Nutrition Basics – Fats & Carbs Combined

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Can I Combine Fats and Carbs in the Same Meal?

If you’re looking for a good recipe for fat storage, high insulin and high fat in the blood is the way to go… however, many interpret this as, don’t eat carbs and fat together.  This is only a half truth though!

Putting food in your mouth is very different to what happens when it actually starts hitting the bloodstream.  The key to ideally managing carbs and fat in your diet, is to not have either hitting your bloodstream in high amounts at the same time.  There are foods that we can call ‘fast fats’ and ‘fast (high glycemic) carbs’, then there are slower fats and carbs, and everything in between.  

What you eat with your fat and carbs is also important because it can affect the rate of digestion, stomach emptying, and absorption.  There are many neuroendocrine hormones and gastric reflexes that affect stomach emptying, in turn determining the point at which a fat can be absorbed in the intestine.  The rate of absorption will vary based on fat type, and fat size.

Types of Fats and Digestion

Fats like coconut oil and butter, plus other saturated fats, absorb very quickly.  Other long chain fats can absorb very slowly, and some small fats are even digested by the bacteria in the gut before they are even absorbed.  But this can only happen after the stomach empties, which can vary as well.

Most meals will completely leave the stomach within about 2-3 hours.  High fiber foods, and meats take longer to digest. The more processed or cooked a food is, the faster it will be released and absorbed.  Fiber itself does NOT slow digestion. For instance, adding fiber to a meal will not make it digest slower or slow the glucose load of a starch or sugar.  It’s that whole foods that are naturally higher in fiber take longer to break down, much like a protein.

If you think about it, your stomach has to take a steak, or an apple, or whatever it is you ate and turn it into a liquid before it can be dumped.  The harder it is for something to break down, the longer it will take. With that said, concentrated processed nutrients like protein powder, carb powder, any form of liquid calorie can leave the stomach almost immediately.  Pure oils and fats can also leave relatively fast, but because they are thicker and sometimes semi-solid, the acidity and your body heat must first warm them up.


The short story is that there is no solid system for making meals that release fat, just perfect.  It’s simply too complex. Carbs however are much easier to predict, but still not perfect. The solution is to follow a few simple rules that will cover you the majority of the time.  

  • If you are going to eat a ‘fast carb’, or ‘fast fat’, make sure it’s been a minimum of 3 hours since you ingested a slower version of the alternate.  So if you had a high fat, whole food breakfast, it needs to be at least 3 hours before you consume any high glycemic carbs. However, if you just had some plain coconut oil and whey protein for breakfast, you can probably have carbs much sooner.  This is why I like coconut oil and aminos or whey protein as a breakfast for those who train early in the morning.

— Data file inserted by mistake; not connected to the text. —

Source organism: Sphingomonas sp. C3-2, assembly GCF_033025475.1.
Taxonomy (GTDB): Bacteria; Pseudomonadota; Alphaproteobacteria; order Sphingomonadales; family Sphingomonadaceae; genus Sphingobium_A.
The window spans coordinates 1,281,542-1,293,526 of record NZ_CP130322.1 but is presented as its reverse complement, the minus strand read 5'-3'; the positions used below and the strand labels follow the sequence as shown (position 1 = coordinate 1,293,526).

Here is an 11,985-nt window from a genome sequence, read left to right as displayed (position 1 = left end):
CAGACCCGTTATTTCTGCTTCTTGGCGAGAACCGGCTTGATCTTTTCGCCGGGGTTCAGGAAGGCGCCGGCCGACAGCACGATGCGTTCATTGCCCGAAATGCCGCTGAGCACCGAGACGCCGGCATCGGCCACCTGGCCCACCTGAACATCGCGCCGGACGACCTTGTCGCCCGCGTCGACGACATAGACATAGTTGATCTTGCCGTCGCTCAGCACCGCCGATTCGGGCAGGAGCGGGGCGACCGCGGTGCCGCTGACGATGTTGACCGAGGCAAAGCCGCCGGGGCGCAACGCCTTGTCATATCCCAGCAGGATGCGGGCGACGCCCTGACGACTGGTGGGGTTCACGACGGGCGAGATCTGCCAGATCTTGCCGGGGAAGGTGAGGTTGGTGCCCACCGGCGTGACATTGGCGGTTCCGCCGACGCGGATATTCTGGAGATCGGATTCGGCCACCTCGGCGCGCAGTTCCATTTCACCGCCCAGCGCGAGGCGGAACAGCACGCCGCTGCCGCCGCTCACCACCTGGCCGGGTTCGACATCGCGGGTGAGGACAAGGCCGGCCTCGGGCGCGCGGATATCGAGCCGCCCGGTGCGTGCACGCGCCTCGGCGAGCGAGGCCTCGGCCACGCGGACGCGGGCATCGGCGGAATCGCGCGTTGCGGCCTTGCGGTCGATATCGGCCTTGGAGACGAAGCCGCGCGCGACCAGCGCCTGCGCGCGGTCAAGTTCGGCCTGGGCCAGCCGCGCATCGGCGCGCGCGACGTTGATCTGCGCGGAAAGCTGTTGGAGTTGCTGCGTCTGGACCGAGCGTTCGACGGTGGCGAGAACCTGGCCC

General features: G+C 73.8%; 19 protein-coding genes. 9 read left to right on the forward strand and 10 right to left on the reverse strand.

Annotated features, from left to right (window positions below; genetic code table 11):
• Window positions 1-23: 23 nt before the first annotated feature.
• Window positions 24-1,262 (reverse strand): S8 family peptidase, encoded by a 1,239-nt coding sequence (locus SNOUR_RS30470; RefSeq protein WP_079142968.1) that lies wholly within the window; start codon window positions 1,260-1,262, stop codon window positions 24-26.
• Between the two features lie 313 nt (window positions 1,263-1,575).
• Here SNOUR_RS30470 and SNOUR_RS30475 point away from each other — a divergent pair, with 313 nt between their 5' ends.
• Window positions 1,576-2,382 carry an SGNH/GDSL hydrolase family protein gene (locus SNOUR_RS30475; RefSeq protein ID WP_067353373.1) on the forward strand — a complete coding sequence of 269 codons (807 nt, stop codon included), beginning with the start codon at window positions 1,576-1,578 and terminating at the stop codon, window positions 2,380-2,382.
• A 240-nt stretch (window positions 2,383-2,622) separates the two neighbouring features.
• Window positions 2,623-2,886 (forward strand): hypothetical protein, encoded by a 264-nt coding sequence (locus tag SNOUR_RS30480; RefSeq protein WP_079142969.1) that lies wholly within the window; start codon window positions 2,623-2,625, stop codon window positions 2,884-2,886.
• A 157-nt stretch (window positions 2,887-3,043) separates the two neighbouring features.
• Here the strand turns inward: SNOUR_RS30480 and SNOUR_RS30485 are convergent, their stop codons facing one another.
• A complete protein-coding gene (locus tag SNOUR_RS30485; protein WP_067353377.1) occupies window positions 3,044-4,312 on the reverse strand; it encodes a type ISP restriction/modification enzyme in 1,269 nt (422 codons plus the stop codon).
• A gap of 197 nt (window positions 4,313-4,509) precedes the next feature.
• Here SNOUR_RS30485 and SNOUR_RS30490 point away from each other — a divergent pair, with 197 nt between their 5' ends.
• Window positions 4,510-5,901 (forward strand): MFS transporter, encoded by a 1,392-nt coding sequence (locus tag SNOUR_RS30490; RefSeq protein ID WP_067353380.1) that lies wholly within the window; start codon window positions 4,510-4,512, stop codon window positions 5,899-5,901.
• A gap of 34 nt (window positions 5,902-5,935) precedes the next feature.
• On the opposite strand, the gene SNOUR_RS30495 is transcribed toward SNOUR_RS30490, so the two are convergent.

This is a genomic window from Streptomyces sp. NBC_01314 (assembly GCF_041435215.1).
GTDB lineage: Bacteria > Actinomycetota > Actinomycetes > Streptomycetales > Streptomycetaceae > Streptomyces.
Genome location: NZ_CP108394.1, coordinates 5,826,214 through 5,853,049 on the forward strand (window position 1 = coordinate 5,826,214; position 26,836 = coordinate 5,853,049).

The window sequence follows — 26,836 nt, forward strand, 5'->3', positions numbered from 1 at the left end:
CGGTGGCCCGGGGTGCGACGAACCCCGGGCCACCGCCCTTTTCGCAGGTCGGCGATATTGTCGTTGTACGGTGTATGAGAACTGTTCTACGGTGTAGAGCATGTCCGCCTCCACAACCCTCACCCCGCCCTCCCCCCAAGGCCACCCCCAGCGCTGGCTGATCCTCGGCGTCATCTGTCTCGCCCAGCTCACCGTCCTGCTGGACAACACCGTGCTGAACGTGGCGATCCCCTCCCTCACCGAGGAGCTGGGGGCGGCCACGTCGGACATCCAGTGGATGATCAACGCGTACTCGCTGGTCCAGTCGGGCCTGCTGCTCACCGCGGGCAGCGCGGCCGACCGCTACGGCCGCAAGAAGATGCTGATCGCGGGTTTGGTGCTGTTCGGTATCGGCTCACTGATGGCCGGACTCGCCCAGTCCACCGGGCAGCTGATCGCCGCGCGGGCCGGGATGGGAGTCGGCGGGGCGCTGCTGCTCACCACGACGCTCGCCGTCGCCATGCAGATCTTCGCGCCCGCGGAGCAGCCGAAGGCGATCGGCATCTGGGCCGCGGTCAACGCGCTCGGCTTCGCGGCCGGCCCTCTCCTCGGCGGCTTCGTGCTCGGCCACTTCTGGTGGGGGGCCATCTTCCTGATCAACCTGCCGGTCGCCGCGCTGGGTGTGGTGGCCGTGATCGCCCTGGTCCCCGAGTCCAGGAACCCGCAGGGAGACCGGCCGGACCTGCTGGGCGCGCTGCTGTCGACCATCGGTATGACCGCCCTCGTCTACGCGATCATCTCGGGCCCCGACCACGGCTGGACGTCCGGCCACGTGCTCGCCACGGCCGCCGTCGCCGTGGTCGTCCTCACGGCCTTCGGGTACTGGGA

• When combining fat and carbs, make the carbs as low glycemic as possible.  The end goal is that insulin spikes are kept to a minimum while you have fatty acids entering the bloodstream.  Your body will be in one of two modes as fat enters your system. It will either be in a low insulin, fat burning mode and use the fat for fuel, or it will be in a higher insulin, fat storing mode, in which case your body will burn the carbohydrates you’re eating and store the fat.
  • You are safe to eat whole food fats 1 hour after a processed carb meal, but try to limit free oils and fats.
  • You can slow digestion of fats and carbs by slowing gastric emptying by eating whole food plants and proteins.
  • You can speed up digestion by having less complex more processed meals.  For instance, cooked broccoli will leave the stomach faster than non-cooked broccoli.  Using supplemental protein or carb powders, and pressed oils and butters will also leave the stomach faster than fast form whole nuts, seeds, and meats.  

In conclusion, can you have a little butter on a sweet potato with your steak?  Sure! Should you put butter on white rice? No. But white rice as a carb-loading meal is fine with some salt, seasoning and lean meat.  Also, keep in mind your previous meal and how long ago you consumed it any time you are going to use a high glycemic carb, or ‘fast’ fat. Small portions of either will not make a big impact.


Basic guidelines


Eat Slow Carb + Slow Fat = OK

Eat Slow Carb + Fast Fat = OK


Eat Fast Carb + Fast Fat = Fat Gain

Eat Fast Carb + Slow Fat  = Fat Gain

Don’t eat fast digesting foods too soon after a slow digesting meal.

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